As a point of law, Vere must now convene a court-martial. The Captain and his officers are acutely aware of Budd’s humility and Claggart’s malevolence towards all.  But Vere is bound by the rule of law.  Budd ought to be found guilty simply for striking Claggart – his superior – let alone, for killing him. Hence, as the testimonials given begin to favor Budd, Vere is forced to intervene against Budd and find him guilty - a very bitter pill for Vere to swallow. His heart would have preferred to side with those leaning toward Budd’s exoneration. Instead, he is condemned to hang from the ship’s yardarm at dawn. Undaunted, Budd bravely concedes this is the correct decision and utters his final words, “God bless Captain Vere.”  Budd’s forgiveness overwhelms Vere. As he is hanged from the ships rigging, the crew, appalled by the loss, teeter on the verge of mutiny, with Vere conflicted by his deed. Before any more contemplation can occur, a French vessel appears on the horizon and fires on the Avenger.  Vere retaliates. But a heavy crossbeam is loosened by the resultant canon fire, plummeting to the Avenger’s deck and killing the Captain instantly. The Avenger’s figurehead is also blown to bits as a voice-over narration heralds Budd’s sacrifice as truly heroic.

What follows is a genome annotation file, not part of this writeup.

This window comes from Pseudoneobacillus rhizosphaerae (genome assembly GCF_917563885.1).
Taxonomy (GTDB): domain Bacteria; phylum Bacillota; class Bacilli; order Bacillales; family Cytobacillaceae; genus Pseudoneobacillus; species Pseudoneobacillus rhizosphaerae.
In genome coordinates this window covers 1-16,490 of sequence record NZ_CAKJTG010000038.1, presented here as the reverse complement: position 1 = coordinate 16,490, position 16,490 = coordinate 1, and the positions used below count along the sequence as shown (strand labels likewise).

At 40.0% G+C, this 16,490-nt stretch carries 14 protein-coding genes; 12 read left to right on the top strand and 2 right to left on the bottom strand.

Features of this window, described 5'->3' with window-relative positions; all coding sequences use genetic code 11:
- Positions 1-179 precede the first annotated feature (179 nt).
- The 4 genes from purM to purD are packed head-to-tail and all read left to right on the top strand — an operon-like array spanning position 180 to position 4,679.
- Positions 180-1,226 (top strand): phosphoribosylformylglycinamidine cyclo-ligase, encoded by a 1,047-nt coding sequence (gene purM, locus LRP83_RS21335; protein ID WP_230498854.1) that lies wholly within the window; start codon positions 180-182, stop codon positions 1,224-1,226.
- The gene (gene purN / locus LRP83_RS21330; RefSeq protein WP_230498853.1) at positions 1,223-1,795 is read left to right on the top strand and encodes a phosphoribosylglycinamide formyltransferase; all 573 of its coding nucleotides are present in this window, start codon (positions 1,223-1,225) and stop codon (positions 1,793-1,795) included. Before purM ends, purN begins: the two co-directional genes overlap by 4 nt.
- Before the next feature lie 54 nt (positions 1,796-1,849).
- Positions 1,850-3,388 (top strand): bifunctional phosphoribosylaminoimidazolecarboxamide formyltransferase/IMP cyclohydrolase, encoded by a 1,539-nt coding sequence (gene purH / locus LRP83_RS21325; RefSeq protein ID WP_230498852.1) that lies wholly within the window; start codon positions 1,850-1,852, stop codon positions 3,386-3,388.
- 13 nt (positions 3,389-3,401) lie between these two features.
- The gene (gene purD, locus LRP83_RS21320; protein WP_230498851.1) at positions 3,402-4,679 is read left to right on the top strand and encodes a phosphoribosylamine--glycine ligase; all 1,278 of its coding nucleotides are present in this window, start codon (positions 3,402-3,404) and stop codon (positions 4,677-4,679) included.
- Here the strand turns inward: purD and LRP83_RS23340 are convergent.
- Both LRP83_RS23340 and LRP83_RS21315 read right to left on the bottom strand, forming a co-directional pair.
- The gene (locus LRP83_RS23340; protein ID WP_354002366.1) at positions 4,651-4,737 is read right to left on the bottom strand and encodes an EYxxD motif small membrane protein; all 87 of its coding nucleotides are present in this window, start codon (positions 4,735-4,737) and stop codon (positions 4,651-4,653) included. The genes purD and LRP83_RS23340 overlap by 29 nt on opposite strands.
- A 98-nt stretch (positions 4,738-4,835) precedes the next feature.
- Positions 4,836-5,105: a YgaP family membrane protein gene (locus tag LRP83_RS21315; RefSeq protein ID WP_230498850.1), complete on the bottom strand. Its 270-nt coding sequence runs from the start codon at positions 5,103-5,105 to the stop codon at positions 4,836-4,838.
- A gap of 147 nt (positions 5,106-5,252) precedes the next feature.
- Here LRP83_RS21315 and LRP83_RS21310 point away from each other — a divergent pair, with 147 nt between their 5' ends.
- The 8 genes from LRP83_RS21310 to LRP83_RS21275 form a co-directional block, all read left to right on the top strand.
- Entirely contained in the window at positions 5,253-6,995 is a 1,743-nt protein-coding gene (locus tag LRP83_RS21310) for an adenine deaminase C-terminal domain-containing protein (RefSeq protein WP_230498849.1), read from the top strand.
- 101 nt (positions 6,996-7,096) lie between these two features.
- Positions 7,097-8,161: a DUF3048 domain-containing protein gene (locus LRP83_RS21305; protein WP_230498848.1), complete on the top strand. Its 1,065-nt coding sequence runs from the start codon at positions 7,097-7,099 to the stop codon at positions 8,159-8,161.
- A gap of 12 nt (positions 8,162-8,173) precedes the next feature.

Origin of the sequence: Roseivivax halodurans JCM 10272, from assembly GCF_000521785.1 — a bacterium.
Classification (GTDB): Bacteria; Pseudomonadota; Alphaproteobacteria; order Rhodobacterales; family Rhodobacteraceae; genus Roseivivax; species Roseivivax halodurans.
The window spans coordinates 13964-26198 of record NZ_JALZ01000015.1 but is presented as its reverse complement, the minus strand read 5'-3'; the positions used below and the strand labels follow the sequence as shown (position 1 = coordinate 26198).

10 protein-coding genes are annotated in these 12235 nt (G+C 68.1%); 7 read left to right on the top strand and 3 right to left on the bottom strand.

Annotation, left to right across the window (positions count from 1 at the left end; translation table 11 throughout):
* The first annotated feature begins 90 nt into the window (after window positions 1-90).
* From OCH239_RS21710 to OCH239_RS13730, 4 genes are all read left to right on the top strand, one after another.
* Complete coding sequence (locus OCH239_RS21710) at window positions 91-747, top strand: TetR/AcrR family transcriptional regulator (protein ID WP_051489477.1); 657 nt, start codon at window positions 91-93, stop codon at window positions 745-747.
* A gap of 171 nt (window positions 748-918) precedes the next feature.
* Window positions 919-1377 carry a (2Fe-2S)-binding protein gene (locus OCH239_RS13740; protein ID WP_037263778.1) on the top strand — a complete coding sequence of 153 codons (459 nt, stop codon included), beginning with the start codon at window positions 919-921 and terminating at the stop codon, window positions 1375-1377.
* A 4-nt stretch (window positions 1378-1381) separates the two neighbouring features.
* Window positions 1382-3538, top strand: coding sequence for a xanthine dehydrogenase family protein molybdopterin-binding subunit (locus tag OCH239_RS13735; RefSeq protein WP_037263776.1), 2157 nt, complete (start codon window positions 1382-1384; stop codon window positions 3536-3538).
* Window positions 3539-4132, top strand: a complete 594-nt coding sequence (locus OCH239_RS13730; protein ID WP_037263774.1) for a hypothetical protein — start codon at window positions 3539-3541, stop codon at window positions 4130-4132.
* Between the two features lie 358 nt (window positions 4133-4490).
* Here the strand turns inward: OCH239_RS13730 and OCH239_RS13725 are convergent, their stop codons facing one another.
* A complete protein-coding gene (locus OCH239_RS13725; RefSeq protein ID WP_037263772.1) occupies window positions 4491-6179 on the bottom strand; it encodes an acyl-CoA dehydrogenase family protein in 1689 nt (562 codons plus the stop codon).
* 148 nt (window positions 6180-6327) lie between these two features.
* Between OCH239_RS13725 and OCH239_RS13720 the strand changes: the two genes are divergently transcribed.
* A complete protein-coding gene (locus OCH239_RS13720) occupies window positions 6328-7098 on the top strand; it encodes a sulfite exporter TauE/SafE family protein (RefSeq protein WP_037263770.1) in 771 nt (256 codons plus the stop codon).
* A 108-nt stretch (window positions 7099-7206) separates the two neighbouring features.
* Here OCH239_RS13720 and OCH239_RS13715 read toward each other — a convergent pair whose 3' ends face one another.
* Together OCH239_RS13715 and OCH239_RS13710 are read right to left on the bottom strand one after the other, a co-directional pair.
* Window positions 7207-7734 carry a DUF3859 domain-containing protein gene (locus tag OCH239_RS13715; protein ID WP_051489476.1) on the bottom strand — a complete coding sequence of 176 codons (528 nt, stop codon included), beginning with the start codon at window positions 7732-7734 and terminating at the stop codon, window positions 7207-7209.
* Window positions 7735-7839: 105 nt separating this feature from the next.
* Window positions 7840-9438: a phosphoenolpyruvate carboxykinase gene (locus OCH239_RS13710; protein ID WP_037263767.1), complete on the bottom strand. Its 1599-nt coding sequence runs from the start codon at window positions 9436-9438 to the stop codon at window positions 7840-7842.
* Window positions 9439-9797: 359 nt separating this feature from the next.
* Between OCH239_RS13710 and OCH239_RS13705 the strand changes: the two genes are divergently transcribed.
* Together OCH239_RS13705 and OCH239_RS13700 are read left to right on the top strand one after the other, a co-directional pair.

The tragedy in Billy Budd is resplendently sobering; innocence, denied its better angels by the best of intentions put forth in an insincere world, bound by legality. Any law that would allow a manifestly iniquitous individual the authority – if not the right – to have a solid citizen destroyed over a moment’s indiscretion, is arguably a law not worth having…or, at least, so Melville’s novel and, more pointedly, Ustinov’s movie emphasizes. The victory of Billy Budd, the character, is more enduring; an exercise in devout kindness for its own sake, self-governance, and, the moral clarity of character itself, accepting personal responsibility for a situation Budd may not have begun or even directly inspired, but ultimately created during his moment’s lapse in judgement. The performances throughout Billy Budd are as thought-provoking and memorable; particularly, Terence Stamp’s subtly nuanced sacrificial lamb. Ustinov’s direction tends to favor Capt. Vere on an even counterpoint – as is the decision-making power afforded a movie star who steps both behind and in front of the camera.  Even so, Ustinov’s formidable presence neither detracts nor strangely augments the picture in any significant way.